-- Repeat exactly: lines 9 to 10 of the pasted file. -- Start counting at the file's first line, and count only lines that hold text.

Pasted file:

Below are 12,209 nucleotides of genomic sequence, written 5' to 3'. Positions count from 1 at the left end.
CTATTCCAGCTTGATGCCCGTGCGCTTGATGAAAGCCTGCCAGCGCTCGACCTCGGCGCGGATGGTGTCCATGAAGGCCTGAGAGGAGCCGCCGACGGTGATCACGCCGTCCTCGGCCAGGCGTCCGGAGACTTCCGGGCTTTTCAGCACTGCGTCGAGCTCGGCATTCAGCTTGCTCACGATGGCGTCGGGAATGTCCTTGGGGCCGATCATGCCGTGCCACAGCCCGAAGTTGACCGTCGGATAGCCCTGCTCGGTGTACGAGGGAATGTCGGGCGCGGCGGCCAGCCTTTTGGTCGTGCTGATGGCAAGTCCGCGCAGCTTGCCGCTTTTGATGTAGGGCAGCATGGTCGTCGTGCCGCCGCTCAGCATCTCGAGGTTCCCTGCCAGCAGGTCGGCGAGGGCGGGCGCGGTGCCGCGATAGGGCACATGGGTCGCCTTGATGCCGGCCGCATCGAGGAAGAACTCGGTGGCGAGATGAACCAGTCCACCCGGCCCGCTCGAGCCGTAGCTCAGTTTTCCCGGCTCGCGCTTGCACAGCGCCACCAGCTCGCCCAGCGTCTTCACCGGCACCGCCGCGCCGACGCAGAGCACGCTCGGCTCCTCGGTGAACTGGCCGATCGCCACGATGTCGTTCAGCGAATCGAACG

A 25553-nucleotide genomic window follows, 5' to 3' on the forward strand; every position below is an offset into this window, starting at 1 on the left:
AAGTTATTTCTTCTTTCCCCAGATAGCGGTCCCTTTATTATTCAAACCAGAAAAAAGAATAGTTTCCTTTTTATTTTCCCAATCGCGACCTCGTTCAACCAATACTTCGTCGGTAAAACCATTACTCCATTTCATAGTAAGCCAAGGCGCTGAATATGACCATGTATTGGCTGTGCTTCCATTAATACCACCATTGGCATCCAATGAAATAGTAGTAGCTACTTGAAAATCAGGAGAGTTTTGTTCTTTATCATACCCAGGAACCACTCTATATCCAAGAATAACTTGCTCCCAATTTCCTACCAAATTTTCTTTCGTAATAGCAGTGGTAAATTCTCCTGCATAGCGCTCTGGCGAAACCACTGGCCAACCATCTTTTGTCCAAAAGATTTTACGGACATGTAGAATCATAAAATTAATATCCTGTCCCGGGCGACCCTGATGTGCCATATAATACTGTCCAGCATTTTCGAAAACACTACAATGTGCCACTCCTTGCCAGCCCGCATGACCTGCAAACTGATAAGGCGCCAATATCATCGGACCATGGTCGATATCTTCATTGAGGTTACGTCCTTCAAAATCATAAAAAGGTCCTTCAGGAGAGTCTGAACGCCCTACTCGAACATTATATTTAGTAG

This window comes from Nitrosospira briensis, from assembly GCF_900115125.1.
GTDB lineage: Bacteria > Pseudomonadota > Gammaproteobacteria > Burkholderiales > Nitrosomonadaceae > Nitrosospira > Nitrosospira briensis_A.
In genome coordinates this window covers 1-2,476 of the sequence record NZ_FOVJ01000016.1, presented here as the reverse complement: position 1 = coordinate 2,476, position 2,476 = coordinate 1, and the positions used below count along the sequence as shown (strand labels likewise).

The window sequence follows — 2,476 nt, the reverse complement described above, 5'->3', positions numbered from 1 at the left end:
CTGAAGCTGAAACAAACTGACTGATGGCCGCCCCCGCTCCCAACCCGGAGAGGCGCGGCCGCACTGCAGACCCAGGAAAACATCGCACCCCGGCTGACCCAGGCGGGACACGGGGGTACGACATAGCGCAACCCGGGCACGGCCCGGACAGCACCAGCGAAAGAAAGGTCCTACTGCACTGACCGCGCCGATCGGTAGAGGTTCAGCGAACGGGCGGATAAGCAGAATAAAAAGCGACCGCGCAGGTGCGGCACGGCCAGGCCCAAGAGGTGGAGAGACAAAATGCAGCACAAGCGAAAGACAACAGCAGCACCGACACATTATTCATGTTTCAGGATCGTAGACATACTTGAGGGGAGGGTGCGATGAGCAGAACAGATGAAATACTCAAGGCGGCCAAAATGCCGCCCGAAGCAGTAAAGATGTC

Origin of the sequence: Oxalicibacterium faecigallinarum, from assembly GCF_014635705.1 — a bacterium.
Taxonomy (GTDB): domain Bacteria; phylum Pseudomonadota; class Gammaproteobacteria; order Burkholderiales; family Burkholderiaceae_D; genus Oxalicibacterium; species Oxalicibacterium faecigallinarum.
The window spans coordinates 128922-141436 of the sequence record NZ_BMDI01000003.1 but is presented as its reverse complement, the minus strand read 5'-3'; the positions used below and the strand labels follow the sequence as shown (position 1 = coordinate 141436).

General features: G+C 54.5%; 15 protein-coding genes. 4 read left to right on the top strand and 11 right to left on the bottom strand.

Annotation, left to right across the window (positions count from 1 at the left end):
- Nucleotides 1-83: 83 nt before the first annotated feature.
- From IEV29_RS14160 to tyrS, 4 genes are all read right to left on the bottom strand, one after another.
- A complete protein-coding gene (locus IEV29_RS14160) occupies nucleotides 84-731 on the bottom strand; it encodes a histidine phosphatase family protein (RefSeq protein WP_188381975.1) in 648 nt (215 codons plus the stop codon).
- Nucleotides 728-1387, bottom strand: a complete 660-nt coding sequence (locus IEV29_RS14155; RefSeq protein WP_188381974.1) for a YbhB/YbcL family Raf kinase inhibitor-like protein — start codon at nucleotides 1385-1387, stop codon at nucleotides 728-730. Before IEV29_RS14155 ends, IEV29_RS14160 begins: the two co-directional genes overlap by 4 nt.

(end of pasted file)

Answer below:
CTGAAGCTGAAACAAACTGACTGATGGCCGCCCCCGCTCCCAACCCGGAGAGGCGCGGCCGCACTGCAGACCCAGGAAAACATCGCACCCCGGCTGACCCAGGCGGGACACGGGGGTACGACATAGCGCAACCCGGGCACGGCCCGGACAGCACCAGCGAAAGAAAGGTCCTACTGCACTGACCGCGCCGATCGGTAGAGGTTCAGCGAACGGGCGGATAAGCAGAATAAAAAGCGACCGCGCAGGTGCGGCACGGCCAGGCCCAAGAGGTGGAGAGACAAAATGCAGCACAAGCGAAAGACAACAGCAGCACCGACACATTATTCATGTTTCAGGATCGTAGACATACTTGAGGGGAGGGTGCGATGAGCAGAACAGATGAAATACTCAAGGCGGCCAAAATGCCGCCCGAAGCAGTAAAGATGTC

Origin of the sequence: Oxalicibacterium faecigallinarum, from assembly GCF_014635705.1 — a bacterium.